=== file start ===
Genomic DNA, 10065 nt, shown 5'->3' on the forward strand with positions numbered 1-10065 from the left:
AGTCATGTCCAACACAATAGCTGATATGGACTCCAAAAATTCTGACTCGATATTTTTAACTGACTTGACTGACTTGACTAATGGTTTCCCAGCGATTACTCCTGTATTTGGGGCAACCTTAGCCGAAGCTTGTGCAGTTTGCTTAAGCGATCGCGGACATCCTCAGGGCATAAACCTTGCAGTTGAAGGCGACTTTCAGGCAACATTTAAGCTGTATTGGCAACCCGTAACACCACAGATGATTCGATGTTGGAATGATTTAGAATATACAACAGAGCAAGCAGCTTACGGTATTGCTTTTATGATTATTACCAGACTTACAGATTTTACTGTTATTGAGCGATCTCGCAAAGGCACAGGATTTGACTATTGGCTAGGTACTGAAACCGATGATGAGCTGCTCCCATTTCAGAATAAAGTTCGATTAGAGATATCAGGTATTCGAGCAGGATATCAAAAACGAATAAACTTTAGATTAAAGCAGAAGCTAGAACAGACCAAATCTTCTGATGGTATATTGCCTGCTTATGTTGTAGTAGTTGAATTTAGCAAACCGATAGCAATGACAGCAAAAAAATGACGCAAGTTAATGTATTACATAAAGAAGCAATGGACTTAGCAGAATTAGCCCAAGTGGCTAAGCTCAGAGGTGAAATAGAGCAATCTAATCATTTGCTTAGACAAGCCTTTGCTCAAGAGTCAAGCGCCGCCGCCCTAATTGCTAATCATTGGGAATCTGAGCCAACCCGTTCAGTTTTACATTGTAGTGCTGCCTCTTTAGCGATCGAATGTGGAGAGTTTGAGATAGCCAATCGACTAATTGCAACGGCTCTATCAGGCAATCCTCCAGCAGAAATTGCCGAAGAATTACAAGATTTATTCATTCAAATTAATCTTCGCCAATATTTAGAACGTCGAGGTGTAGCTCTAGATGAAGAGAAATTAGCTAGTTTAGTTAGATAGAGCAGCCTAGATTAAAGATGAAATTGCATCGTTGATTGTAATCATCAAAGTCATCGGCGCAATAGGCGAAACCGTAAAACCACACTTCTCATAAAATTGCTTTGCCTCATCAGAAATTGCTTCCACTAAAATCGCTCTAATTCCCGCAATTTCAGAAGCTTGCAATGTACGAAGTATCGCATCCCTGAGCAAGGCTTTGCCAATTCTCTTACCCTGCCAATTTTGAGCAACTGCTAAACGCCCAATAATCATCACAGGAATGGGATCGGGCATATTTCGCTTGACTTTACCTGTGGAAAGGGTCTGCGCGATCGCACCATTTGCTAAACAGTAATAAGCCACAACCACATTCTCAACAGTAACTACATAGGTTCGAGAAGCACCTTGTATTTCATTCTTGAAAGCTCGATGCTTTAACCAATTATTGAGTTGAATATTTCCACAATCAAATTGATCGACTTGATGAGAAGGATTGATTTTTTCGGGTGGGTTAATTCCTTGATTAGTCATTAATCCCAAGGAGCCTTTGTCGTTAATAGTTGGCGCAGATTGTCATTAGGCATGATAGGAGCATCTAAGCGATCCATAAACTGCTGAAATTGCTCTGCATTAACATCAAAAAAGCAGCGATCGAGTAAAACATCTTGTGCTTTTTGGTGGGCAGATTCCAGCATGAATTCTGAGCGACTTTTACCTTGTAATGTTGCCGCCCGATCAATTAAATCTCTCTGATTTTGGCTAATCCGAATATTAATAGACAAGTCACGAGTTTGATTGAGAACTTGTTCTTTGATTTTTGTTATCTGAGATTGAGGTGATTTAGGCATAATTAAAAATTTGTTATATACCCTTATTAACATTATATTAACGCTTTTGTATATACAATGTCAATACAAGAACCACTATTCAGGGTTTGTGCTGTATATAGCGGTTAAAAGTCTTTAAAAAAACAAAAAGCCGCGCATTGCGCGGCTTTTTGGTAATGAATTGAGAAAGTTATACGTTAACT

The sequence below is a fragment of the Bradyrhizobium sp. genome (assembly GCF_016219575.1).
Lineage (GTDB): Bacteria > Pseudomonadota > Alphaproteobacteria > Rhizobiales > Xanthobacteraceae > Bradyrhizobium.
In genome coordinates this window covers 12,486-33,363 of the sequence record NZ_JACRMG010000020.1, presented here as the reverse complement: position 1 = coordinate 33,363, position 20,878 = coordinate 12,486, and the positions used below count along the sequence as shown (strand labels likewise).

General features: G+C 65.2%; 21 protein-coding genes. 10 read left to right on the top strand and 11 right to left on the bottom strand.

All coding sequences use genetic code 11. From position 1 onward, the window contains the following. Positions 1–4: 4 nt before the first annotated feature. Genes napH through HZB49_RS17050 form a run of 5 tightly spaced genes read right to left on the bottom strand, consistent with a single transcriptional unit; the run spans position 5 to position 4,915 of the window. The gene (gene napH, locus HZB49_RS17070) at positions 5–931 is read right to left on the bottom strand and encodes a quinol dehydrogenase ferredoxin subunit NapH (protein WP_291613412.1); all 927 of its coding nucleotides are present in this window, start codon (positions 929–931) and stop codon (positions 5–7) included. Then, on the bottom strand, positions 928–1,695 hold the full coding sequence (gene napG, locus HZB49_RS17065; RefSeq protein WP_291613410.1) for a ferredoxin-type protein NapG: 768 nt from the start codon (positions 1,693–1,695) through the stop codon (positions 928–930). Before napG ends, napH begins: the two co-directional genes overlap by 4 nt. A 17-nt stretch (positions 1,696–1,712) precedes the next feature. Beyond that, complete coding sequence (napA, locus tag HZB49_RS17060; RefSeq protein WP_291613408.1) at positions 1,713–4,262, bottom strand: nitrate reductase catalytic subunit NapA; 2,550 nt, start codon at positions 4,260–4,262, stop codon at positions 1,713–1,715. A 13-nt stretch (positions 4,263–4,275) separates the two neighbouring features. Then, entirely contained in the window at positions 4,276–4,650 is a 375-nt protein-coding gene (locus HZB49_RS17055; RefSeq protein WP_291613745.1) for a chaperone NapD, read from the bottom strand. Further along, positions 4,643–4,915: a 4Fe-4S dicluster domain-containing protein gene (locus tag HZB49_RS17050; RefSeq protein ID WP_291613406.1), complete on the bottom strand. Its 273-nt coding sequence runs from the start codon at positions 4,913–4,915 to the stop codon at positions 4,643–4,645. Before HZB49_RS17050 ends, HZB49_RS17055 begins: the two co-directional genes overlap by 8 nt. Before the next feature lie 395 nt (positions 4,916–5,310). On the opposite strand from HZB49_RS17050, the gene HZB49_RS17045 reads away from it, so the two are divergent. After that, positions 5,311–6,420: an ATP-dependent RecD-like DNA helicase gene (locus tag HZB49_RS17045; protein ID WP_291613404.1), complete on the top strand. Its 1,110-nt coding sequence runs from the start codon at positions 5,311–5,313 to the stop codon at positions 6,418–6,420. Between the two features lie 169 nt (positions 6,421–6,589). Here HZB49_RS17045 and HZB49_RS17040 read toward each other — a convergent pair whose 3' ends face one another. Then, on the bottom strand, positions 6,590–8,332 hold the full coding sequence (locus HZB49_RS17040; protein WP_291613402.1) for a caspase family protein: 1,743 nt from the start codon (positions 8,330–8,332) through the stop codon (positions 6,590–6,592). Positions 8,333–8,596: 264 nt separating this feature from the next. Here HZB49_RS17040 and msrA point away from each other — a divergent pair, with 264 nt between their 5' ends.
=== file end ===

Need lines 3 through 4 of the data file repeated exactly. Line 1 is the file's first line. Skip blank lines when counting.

The sequence below is a fragment of the Bradyrhizobium sp. genome (assembly GCF_016219575.1).
Lineage (GTDB): Bacteria > Pseudomonadota > Alphaproteobacteria > Rhizobiales > Xanthobacteraceae > Bradyrhizobium.